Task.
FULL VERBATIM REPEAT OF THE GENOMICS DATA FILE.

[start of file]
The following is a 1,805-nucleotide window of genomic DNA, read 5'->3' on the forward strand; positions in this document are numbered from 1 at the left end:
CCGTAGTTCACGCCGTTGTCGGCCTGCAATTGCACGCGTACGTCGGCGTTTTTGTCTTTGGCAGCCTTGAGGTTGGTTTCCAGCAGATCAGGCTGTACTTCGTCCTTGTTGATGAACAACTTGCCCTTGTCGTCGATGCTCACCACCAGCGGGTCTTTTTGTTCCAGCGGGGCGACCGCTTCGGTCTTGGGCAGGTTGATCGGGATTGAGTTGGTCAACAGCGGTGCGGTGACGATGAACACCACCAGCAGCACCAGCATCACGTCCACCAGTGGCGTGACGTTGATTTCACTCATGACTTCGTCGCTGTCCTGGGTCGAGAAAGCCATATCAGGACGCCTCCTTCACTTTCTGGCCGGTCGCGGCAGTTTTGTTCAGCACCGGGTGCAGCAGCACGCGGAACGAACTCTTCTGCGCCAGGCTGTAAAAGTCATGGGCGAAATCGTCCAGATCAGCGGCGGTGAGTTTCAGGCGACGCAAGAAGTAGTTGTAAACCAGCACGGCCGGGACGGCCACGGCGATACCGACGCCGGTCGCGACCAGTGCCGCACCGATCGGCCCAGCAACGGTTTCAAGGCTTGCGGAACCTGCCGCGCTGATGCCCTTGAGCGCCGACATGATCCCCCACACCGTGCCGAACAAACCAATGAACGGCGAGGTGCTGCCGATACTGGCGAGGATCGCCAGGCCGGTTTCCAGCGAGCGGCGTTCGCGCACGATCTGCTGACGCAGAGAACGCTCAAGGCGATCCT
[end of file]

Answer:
The following is a 1,805-nucleotide window of genomic DNA, read 5'->3' on the forward strand; positions in this document are numbered from 1 at the left end:
CCGTAGTTCACGCCGTTGTCGGCCTGCAATTGCACGCGTACGTCGGCGTTTTTGTCTTTGGCAGCCTTGAGGTTGGTTTCCAGCAGATCAGGCTGTACTTCGTCCTTGTTGATGAACAACTTGCCCTTGTCGTCGATGCTCACCACCAGCGGGTCTTTTTGTTCCAGCGGGGCGACCGCTTCGGTCTTGGGCAGGTTGATCGGGATTGAGTTGGTCAACAGCGGTGCGGTGACGATGAACACCACCAGCAGCACCAGCATCACGTCCACCAGTGGCGTGACGTTGATTTCACTCATGACTTCGTCGCTGTCCTGGGTCGAGAAAGCCATATCAGGACGCCTCCTTCACTTTCTGGCCGGTCGCGGCAGTTTTGTTCAGCACCGGGTGCAGCAGCACGCGGAACGAACTCTTCTGCGCCAGGCTGTAAAAGTCATGGGCGAAATCGTCCAGATCAGCGGCGGTGAGTTTCAGGCGACGCAAGAAGTAGTTGTAAACCAGCACGGCCGGGACGGCCACGGCGATACCGACGCCGGTCGCGACCAGTGCCGCACCGATCGGCCCAGCAACGGTTTCAAGGCTTGCGGAACCTGCCGCGCTGATGCCCTTGAGCGCCGACATGATCCCCCACACCGTGCCGAACAAACCAATGAACGGCGAGGTGCTGCCGATACTGGCGAGGATCGCCAGGCCGGTTTCCAGCGAGCGGCGTTCGCGCACGATCTGCTGACGCAGAGAACGCTCAAGGCGATCCT